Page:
We wanted to get a hike in today, but we also wanted to avoid the traffic of everyone returning from a long weekend. Soldier's Delight Natural Environmental Area, northwest of Baltimore fit the bill. The area has some of the rarest habitat in Maryland, including oak savanna, partly due to its unique geology. You can read more about that here. The day started gray and foggy, but cleared up about halfway through our hike. We had a pleasant 6-mile walk and saw a number of flowers along the way.

 Oenothera biennis (Evening Primrose)
Red Dog Lodge, which was a hunting lodge for the former landowner.
 A rabbit looks on skeptically while I try to take its picture.
 Ferns growing on the chimney of the lodge.
 Packera anonyma (Small's Ragwort)
 A snail hiding in a borehole in a tree.
 The serpentine barrens that the area is famous for.
Arabis lyrata (Lyre-leaved Rock Cress)
 Silene caroliniana (Wild Pinks)
 The entrance to chromite mine that once operated here.
 We had lunch near this tiny pond and listened to Green Frogs call to each other.
 A mushroom near the trail.
 A white moth on Mountain Laurel (Kalmia latifolia)
 An Eastern Box Turtle.
Cerastium arvense var villosum (Serpentine Chickweed) a rare variety that only occurs in serpentine barrens


Friday, May 26, 2017

Assateauge Island and Old Rag

We spent this weekend camping out on Assateague Island with several friends. We rarely go to the beach. Michael and I grew up about as far from any ocean beaches as you can get in this country and neither one of us saw the ocean for the first time until we were adults. We just don't feel the draw that a lot of other folks do (the mountains, on the other hand...). We just don't get out there much. We've been out to Assateague a few times, but always in late fall or early winter and we hadn't ever spent more than a couple of hours out there. This weekend, some friends organized a camping weekend out there and we had a great time in spite of some marginal weather.

We arrived on Friday and, although the water is still pretty chilly, it was warm enough to play in the surf for a little while. We had great weather that night and even lucked out that a large thunderstorm passed just south of us.
 Our campsite in the state park.
 Improvised clotheslines between the Subarus.
Oenothera humifusa (Seaside Evening Primrose). These were all over the beach and they just looked like a non-descript groundcover. Shortly before sunset, they all bloomed.

Saturday, we awoke to high winds, which only strengthened as the day progressed. In the middle of the afternoon the gusts were around 40 mph. It was also 20 degrees colder than the previous day. We originally planned to kayak on Saturday, but that wasn't in the cards. We wound up doing a bit of walking on the beach and on some of the bayside paths. Then we spent the afternoon in a coffee shop.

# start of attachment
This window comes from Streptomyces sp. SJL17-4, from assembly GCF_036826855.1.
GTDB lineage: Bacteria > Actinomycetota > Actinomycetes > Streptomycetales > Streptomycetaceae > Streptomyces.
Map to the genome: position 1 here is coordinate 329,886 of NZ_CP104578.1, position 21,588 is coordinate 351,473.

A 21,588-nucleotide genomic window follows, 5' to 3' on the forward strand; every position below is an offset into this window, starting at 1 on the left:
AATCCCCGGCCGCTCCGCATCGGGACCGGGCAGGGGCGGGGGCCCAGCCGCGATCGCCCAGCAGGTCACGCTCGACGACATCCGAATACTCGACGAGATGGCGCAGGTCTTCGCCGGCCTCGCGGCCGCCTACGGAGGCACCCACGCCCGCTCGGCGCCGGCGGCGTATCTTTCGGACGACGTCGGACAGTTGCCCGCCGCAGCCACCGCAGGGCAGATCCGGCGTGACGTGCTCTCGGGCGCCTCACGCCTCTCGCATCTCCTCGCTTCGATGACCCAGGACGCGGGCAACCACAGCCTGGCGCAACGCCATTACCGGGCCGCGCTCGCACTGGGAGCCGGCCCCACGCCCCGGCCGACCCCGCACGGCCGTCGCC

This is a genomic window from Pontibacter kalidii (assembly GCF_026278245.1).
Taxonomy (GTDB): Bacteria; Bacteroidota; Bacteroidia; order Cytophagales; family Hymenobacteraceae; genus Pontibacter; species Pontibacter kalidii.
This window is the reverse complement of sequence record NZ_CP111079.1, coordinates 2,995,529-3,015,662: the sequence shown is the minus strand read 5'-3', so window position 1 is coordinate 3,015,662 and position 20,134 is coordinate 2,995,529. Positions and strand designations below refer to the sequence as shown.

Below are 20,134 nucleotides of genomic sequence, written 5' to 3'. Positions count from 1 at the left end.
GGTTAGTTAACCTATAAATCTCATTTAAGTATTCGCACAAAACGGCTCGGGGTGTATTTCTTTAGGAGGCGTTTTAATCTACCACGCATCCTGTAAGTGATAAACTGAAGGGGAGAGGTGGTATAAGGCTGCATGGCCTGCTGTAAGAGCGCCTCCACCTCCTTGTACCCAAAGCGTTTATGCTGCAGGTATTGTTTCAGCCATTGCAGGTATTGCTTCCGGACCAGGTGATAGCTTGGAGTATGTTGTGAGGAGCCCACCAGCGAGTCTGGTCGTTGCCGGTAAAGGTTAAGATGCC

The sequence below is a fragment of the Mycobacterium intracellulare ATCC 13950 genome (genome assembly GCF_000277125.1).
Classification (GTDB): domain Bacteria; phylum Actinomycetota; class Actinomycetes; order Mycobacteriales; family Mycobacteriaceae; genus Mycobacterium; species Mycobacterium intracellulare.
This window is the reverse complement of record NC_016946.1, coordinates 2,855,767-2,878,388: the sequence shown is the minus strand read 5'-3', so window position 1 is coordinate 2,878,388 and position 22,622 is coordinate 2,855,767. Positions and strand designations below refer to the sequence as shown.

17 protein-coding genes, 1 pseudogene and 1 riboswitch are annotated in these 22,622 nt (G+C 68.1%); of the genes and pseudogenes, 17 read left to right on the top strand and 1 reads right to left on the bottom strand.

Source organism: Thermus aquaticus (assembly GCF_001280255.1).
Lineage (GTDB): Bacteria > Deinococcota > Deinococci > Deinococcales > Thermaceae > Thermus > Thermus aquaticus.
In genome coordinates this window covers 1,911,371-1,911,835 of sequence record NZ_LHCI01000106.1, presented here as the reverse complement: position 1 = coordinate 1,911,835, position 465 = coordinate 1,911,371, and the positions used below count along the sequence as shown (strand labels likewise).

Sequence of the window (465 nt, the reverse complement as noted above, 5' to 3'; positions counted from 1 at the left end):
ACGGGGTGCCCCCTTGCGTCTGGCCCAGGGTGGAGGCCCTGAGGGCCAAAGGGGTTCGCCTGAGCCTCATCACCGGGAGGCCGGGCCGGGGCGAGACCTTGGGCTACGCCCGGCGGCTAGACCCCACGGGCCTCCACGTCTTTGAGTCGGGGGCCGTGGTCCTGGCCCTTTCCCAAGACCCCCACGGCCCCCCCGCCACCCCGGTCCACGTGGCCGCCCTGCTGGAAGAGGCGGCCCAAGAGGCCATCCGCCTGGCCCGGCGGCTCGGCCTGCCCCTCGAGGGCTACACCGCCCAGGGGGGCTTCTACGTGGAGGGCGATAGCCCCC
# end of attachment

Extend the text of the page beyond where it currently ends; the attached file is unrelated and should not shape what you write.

Early morning beach walk
 A sandpiper feeding in the surf
 Michael flying a small kite
 A crab burrow
 A horseshoe crab shell.
Sisyrinchium atlanticum (Coastal Blue-Eyed Grass)

This morning, the wind settled down some and we were able to go kayaking on Ayers Creek, which is slightly inland and a little more protected than the bay behind the island.
 Heading upstream
 Our group where the creek narrowed a little.
 One of our friends
Michael near the end of our kayaking trip.

We had a blast and many thanks to our friends who organized the trip.

I also wanted to post a few pictures from our last trip up Old Rag with ORMS. It was kind of a crazy day: over 90 degrees when earlier in the week it had been in the 40s and raining. People were so not prepared. We rarely give out water because we don't want people to think they don't have to carry it. We wound up filtering water out of a water source on the mountain because there were people in visible heat distress.

In any case, there were lots of great flowers blooming and we had a good day:
Houstonia cerulea (Bluets)
Geranium maculatum (Wild Geranium). As an aside, if you have a sunny spot with marginal soil in your garden, these do really well and they are widely available at local nurseries.
 Conopholis americana (Squawroot)
 Obolaria virginica (Pennywort)
 Orchis spectabilis (Showy Orchis)
 Trillium grandiflorum (Giant Trillium)
 Uvularia perfoliata (Perfoliate Bellwort)
 Pedicularis canadensis (Lousewort)
 Barefoot hiker headed down from the summit towards the rock scramble.
 The curve where I always take a picture
 Rhododendron nudiflorum (Pink Azalea)
 Cypripedium parviflorum (Yellow Lady Slipper)
Asarum canadense (Wild Ginger) hiding in the leaf litter